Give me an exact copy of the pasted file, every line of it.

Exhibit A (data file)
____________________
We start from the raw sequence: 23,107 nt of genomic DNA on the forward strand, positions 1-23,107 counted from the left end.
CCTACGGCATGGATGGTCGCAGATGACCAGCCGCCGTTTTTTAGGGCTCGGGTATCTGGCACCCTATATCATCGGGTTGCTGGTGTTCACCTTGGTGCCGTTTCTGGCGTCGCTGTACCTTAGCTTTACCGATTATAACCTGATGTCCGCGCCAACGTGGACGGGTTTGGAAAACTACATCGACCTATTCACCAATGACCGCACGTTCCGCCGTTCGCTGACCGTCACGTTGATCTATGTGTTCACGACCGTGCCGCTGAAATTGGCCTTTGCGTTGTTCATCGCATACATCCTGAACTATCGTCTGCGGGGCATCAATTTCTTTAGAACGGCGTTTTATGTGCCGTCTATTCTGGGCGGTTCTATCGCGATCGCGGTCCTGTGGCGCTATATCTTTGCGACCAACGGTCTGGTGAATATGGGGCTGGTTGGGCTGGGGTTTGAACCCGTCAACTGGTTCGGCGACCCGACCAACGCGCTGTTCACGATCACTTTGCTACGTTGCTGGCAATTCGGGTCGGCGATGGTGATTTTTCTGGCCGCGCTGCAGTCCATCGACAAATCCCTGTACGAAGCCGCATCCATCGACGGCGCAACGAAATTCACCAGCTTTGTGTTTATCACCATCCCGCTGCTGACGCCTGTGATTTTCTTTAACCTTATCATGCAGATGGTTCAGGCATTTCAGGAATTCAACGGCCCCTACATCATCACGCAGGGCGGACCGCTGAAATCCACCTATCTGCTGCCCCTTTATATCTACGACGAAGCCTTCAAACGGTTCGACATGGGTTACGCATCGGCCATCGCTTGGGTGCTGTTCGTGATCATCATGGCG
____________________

We start from the raw sequence: 23,107 nt of genomic DNA on the forward strand, positions 1-23,107 counted from the left end.
CCTACGGCATGGATGGTCGCAGATGACCAGCCGCCGTTTTTTAGGGCTCGGGTATCTGGCACCCTATATCATCGGGTTGCTGGTGTTCACCTTGGTGCCGTTTCTGGCGTCGCTGTACCTTAGCTTTACCGATTATAACCTGATGTCCGCGCCAACGTGGACGGGTTTGGAAAACTACATCGACCTATTCACCAATGACCGCACGTTCCGCCGTTCGCTGACCGTCACGTTGATCTATGTGTTCACGACCGTGCCGCTGAAATTGGCCTTTGCGTTGTTCATCGCATACATCCTGAACTATCGTCTGCGGGGCATCAATTTCTTTAGAACGGCGTTTTATGTGCCGTCTATTCTGGGCGGTTCTATCGCGATCGCGGTCCTGTGGCGCTATATCTTTGCGACCAACGGTCTGGTGAATATGGGGCTGGTTGGGCTGGGGTTTGAACCCGTCAACTGGTTCGGCGACCCGACCAACGCGCTGTTCACGATCACTTTGCTACGTTGCTGGCAATTCGGGTCGGCGATGGTGATTTTTCTGGCCGCGCTGCAGTCCATCGACAAATCCCTGTACGAAGCCGCATCCATCGACGGCGCAACGAAATTCACCAGCTTTGTGTTTATCACCATCCCGCTGCTGACGCCTGTGATTTTCTTTAACCTTATCATGCAGATGGTTCAGGCATTTCAGGAATTCAACGGCCCCTACATCATCACGCAGGGCGGACCGCTGAAATCCACCTATCTGCTGCCCCTTTATATCTACGACGAAGCCTTCAAACGGTTCGACATGGGTTACGCATCGGCCATCGCTTGGGTGCTGTTCGTGATCATCATGGCG